Etgar Keret is well known as an Israeli fiction writer; now, he’s also an Israeli filmmaker. Keret and his wife, Shira Geffen, co-directed “Meduzot” (“Jellyfish”), an independent film written by Geffen. The movie won the coveted Caméra d’Or Prize at the Festival de Cannes in 2007 and opens in New York on April 4.
“Jellyfish” weaves together the disparate stories of an Israeli bride married to a Russian immigrant, a catering waitress who takes in an abandoned child and a Filipina domestic worker. The film is set in Israel, but it isn’t about Israel in the conventional sense: Its realism is magical rather than geopolitical.
“I’ve seen Tel Aviv in many Israeli movies: the Tel Aviv of terrorist attacks, of political tensions,” Keret said, noting that his depiction of Tel Aviv — a city of flooding apartments, lost children, bells of ice cream trucks and hidden poetry — is very different. “If you ask me which one is more real, that one or the one that we portray… well, it’s a tough question for me.”
He added: “The fact that there are bombings doesn’t mean the other Tel Aviv doesn’t exist. You fall in love, you’re lonely, your landlord raises the rent. That’s how you live your life. That is real, too.”
In fact, “Jellyfish” is intensely personal for Keret. He grew up on the beach where the film was shot, and his father, who ran a kiosk by the shore, appears on screen as an ice cream vendor. Even his son, Lev, born during the last few days of shooting, makes a cameo.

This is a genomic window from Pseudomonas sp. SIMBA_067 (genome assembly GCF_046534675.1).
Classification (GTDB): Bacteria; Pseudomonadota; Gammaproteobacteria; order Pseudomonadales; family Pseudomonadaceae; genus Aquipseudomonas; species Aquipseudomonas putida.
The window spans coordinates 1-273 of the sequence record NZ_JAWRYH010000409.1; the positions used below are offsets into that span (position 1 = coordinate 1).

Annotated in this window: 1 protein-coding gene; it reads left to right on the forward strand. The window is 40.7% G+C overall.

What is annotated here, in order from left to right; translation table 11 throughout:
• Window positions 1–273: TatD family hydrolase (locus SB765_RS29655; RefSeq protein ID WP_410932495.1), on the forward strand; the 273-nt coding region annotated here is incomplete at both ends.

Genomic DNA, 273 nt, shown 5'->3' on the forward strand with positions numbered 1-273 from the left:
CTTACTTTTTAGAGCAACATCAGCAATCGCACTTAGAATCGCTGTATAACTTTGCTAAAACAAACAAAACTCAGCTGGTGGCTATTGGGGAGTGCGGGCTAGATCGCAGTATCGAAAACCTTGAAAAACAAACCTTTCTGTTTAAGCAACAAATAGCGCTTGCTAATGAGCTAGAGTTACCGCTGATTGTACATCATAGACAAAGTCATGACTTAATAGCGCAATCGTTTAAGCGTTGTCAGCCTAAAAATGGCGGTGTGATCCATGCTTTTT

“So this isn’t a fictitious, metaphorical space: We were shooting the film in my backyard,” Keret said. “It’s true that the film is kind of fantastic, poetic, abstract. But at the same time, it’s very biographic, very emotional.”
The film’s poetic, rather than prosaic, reality resonates with viewers, as the Cannes prize attests. While “Jellyfish” confronts large ideas in its sweet stories, it doesn’t tackle themes — such as parental displacement and the nature of romantic love — as much as it floats through them. Each scene’s beauty is a deliberate testimony to the ephemerality of life, for good or bad. One protagonist, Batya, becomes an inadvertent mother to a lost girl, while Batya’s own mother runs a charity and is the collective mother to all Israel — except her own daughter. Wherever your parents’ experience, Batya says at one point in the film, “everyone is second generation of something.”
“It’s not a criticism of parenthood as much as it admits an inherent failure in the mechanism,” Keret pointed out. “I have a child. I know that I’m going to damage his life, one way or the other.”
Farrar, Straus and Giroux in the United States will publish Keret’s newest short story collection, “The Girl on the Fridge,” April 15, only days after the film’s stateside release.
“I’m wearing two completely different hats,” Keret said, laughing at his one-size-fits-all press junket. “If you ask me which one is more me, the film or the book, it’s a really tricky thing for me. ‘Jellyfish’ is not me — it’s Shira and me, it’s us.”
Jordana Horn is a writer and lawyer at work on her first novel.